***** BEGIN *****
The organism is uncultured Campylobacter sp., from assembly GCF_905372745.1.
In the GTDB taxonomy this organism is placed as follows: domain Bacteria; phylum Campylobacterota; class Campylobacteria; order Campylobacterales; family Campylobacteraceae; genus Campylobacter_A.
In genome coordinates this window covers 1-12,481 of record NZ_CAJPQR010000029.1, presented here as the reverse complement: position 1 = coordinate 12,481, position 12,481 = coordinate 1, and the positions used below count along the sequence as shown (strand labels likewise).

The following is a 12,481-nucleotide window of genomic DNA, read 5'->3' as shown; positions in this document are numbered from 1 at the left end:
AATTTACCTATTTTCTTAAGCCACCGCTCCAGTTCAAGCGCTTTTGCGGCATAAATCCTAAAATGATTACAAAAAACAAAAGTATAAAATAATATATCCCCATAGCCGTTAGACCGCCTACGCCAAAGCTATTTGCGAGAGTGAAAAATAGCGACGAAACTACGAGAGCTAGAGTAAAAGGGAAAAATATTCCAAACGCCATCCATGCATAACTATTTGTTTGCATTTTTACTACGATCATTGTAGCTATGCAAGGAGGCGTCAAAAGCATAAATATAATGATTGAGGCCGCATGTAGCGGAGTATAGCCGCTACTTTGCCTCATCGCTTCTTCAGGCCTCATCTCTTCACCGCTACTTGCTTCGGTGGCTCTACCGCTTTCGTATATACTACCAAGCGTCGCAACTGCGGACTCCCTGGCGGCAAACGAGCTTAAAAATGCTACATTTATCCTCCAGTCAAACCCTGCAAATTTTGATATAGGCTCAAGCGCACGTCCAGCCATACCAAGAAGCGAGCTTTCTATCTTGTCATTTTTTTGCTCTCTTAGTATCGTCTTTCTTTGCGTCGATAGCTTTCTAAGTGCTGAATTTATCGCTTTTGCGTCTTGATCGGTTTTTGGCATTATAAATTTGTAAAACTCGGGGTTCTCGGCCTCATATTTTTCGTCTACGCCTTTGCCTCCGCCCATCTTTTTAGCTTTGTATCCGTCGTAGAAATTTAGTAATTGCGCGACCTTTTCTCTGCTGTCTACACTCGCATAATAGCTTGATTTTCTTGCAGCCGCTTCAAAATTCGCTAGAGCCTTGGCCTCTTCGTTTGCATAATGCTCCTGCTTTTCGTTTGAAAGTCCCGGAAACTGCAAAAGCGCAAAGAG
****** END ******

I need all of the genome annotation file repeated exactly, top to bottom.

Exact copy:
The organism is uncultured Campylobacter sp., from assembly GCF_905372745.1.
In the GTDB taxonomy this organism is placed as follows: domain Bacteria; phylum Campylobacterota; class Campylobacteria; order Campylobacterales; family Campylobacteraceae; genus Campylobacter_A.
In genome coordinates this window covers 1-12,481 of record NZ_CAJPQR010000029.1, presented here as the reverse complement: position 1 = coordinate 12,481, position 12,481 = coordinate 1, and the positions used below count along the sequence as shown (strand labels likewise).

The following is a 12,481-nucleotide window of genomic DNA, read 5'->3' as shown; positions in this document are numbered from 1 at the left end:
AATTTACCTATTTTCTTAAGCCACCGCTCCAGTTCAAGCGCTTTTGCGGCATAAATCCTAAAATGATTACAAAAAACAAAAGTATAAAATAATATATCCCCATAGCCGTTAGACCGCCTACGCCAAAGCTATTTGCGAGAGTGAAAAATAGCGACGAAACTACGAGAGCTAGAGTAAAAGGGAAAAATATTCCAAACGCCATCCATGCATAACTATTTGTTTGCATTTTTACTACGATCATTGTAGCTATGCAAGGAGGCGTCAAAAGCATAAATATAATGATTGAGGCCGCATGTAGCGGAGTATAGCCGCTACTTTGCCTCATCGCTTCTTCAGGCCTCATCTCTTCACCGCTACTTGCTTCGGTGGCTCTACCGCTTTCGTATATACTACCAAGCGTCGCAACTGCGGACTCCCTGGCGGCAAACGAGCTTAAAAATGCTACATTTATCCTCCAGTCAAACCCTGCAAATTTTGATATAGGCTCAAGCGCACGTCCAGCCATACCAAGAAGCGAGCTTTCTATCTTGTCATTTTTTTGCTCTCTTAGTATCGTCTTTCTTTGCGTCGATAGCTTTCTAAGTGCTGAATTTATCGCTTTTGCGTCTTGATCGGTTTTTGGCATTATAAATTTGTAAAACTCGGGGTTCTCGGCCTCATATTTTTCGTCTACGCCTTTGCCTCCGCCCATCTTTTTAGCTTTGTATCCGTCGTAGAAATTTAGTAATTGCGCGACCTTTTCTCTGCTGTCTACACTCGCATAATAGCTTGATTTTCTTGCAGCCGCTTCAAAATTCGCTAGAGCCTTGGCCTCTTCGTTTGCATAATGCTCCTGCTTTTCGTTTGAAAGTCCCGGAAACTGCAAAAGCGCAAAGAG